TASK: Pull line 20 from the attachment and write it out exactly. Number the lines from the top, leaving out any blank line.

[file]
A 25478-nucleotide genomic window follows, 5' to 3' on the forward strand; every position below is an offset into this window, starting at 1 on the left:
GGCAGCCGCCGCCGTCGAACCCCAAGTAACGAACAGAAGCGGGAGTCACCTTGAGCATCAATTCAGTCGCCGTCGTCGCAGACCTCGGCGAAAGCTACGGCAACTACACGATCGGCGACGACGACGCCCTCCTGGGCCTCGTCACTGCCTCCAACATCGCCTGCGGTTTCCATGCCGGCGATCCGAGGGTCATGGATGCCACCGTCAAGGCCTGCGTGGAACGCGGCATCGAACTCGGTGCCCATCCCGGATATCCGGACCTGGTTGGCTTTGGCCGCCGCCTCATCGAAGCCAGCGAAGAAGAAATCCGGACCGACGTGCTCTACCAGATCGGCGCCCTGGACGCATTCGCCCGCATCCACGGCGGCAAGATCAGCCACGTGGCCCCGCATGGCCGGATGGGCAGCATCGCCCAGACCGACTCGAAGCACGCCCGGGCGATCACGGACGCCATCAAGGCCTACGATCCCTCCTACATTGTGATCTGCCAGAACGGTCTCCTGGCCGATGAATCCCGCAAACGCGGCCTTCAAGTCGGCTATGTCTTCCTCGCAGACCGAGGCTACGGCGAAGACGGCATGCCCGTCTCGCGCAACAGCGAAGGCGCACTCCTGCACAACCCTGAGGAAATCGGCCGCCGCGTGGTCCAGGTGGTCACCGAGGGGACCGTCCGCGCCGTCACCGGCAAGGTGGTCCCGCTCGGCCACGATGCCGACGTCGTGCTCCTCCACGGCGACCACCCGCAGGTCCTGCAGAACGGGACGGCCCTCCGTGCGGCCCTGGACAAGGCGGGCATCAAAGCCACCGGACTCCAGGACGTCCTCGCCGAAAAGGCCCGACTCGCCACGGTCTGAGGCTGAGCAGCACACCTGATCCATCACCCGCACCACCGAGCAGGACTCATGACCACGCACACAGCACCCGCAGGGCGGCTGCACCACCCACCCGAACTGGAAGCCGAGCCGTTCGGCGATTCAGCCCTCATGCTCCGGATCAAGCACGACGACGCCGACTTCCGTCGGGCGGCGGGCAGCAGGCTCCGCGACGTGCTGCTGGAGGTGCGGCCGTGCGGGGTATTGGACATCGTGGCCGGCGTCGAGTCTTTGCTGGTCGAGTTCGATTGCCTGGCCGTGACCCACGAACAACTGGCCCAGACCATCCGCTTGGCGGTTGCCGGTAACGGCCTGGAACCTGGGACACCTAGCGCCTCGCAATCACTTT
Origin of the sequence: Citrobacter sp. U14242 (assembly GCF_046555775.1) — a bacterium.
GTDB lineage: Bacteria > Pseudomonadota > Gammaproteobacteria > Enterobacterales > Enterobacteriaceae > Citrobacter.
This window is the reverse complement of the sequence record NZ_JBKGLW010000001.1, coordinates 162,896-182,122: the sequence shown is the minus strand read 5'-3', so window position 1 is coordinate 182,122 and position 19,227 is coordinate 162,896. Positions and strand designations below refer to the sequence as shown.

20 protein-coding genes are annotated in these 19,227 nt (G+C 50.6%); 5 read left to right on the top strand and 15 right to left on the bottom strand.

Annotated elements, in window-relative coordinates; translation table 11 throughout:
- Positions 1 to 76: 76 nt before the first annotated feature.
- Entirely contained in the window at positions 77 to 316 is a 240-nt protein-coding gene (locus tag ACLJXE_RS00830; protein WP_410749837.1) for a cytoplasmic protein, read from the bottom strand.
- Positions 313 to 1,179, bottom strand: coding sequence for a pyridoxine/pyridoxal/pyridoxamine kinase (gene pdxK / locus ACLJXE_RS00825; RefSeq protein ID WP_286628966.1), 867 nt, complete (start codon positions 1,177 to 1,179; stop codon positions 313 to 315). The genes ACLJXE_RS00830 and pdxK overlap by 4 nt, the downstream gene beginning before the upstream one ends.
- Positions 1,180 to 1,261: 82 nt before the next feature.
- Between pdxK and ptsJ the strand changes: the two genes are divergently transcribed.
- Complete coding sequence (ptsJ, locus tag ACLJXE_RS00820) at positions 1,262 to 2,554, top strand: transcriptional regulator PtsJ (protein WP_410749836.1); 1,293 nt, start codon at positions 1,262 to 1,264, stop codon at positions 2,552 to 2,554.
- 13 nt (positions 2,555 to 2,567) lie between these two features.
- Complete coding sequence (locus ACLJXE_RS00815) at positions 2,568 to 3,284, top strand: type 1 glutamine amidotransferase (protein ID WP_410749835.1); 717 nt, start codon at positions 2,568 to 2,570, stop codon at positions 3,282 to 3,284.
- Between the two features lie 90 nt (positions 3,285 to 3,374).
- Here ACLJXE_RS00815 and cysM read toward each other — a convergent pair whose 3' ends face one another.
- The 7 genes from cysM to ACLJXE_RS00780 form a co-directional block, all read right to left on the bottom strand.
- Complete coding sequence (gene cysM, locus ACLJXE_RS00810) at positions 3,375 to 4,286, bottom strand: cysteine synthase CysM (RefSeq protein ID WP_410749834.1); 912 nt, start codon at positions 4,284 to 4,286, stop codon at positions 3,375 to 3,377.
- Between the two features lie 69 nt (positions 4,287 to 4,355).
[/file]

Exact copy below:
- Between the two features lie 69 nt (positions 4,287 to 4,355).